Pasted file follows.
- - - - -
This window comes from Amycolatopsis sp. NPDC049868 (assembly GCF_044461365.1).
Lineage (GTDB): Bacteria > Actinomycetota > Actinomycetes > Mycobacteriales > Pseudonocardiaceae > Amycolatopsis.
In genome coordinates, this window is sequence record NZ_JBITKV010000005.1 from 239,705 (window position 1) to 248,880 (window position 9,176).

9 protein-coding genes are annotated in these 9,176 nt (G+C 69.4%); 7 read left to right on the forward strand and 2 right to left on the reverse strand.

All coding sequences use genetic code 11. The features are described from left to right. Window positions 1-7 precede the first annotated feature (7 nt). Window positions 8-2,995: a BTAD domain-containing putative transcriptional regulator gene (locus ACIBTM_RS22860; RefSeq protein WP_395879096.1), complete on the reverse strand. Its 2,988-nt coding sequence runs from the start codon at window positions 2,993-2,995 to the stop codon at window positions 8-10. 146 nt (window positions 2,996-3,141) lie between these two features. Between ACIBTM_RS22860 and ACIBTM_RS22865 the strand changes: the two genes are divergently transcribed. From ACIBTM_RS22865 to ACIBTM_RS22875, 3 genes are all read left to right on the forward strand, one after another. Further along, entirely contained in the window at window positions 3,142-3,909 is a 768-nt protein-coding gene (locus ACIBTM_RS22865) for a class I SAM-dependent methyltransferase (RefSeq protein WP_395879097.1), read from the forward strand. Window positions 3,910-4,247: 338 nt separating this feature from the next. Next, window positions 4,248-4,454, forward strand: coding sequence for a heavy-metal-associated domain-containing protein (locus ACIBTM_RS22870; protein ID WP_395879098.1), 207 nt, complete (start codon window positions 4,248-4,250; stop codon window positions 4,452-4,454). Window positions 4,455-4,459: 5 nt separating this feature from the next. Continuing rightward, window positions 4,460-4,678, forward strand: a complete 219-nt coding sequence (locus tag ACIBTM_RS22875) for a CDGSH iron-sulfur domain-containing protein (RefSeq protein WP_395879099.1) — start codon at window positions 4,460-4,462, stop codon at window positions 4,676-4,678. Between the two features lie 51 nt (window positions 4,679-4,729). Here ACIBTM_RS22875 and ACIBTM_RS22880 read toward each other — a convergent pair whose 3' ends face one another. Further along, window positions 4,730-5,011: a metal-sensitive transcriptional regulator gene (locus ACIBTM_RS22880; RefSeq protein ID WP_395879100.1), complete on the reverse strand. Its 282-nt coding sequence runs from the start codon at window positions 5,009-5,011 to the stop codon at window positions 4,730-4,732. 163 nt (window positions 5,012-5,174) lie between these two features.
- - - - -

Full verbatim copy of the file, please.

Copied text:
This window comes from Amycolatopsis sp. NPDC049868 (assembly GCF_044461365.1).
Lineage (GTDB): Bacteria > Actinomycetota > Actinomycetes > Mycobacteriales > Pseudonocardiaceae > Amycolatopsis.
In genome coordinates, this window is sequence record NZ_JBITKV010000005.1 from 239,705 (window position 1) to 248,880 (window position 9,176).

9 protein-coding genes are annotated in these 9,176 nt (G+C 69.4%); 7 read left to right on the forward strand and 2 right to left on the reverse strand.

All coding sequences use genetic code 11. The features are described from left to right. Window positions 1-7 precede the first annotated feature (7 nt). Window positions 8-2,995: a BTAD domain-containing putative transcriptional regulator gene (locus ACIBTM_RS22860; RefSeq protein WP_395879096.1), complete on the reverse strand. Its 2,988-nt coding sequence runs from the start codon at window positions 2,993-2,995 to the stop codon at window positions 8-10. 146 nt (window positions 2,996-3,141) lie between these two features. Between ACIBTM_RS22860 and ACIBTM_RS22865 the strand changes: the two genes are divergently transcribed. From ACIBTM_RS22865 to ACIBTM_RS22875, 3 genes are all read left to right on the forward strand, one after another. Further along, entirely contained in the window at window positions 3,142-3,909 is a 768-nt protein-coding gene (locus ACIBTM_RS22865) for a class I SAM-dependent methyltransferase (RefSeq protein WP_395879097.1), read from the forward strand. Window positions 3,910-4,247: 338 nt separating this feature from the next. Next, window positions 4,248-4,454, forward strand: coding sequence for a heavy-metal-associated domain-containing protein (locus ACIBTM_RS22870; protein ID WP_395879098.1), 207 nt, complete (start codon window positions 4,248-4,250; stop codon window positions 4,452-4,454). Window positions 4,455-4,459: 5 nt separating this feature from the next. Continuing rightward, window positions 4,460-4,678, forward strand: a complete 219-nt coding sequence (locus tag ACIBTM_RS22875) for a CDGSH iron-sulfur domain-containing protein (RefSeq protein WP_395879099.1) — start codon at window positions 4,460-4,462, stop codon at window positions 4,676-4,678. Between the two features lie 51 nt (window positions 4,679-4,729). Here ACIBTM_RS22875 and ACIBTM_RS22880 read toward each other — a convergent pair whose 3' ends face one another. Further along, window positions 4,730-5,011: a metal-sensitive transcriptional regulator gene (locus ACIBTM_RS22880; RefSeq protein ID WP_395879100.1), complete on the reverse strand. Its 282-nt coding sequence runs from the start codon at window positions 5,009-5,011 to the stop codon at window positions 4,730-4,732. 163 nt (window positions 5,012-5,174) lie between these two features.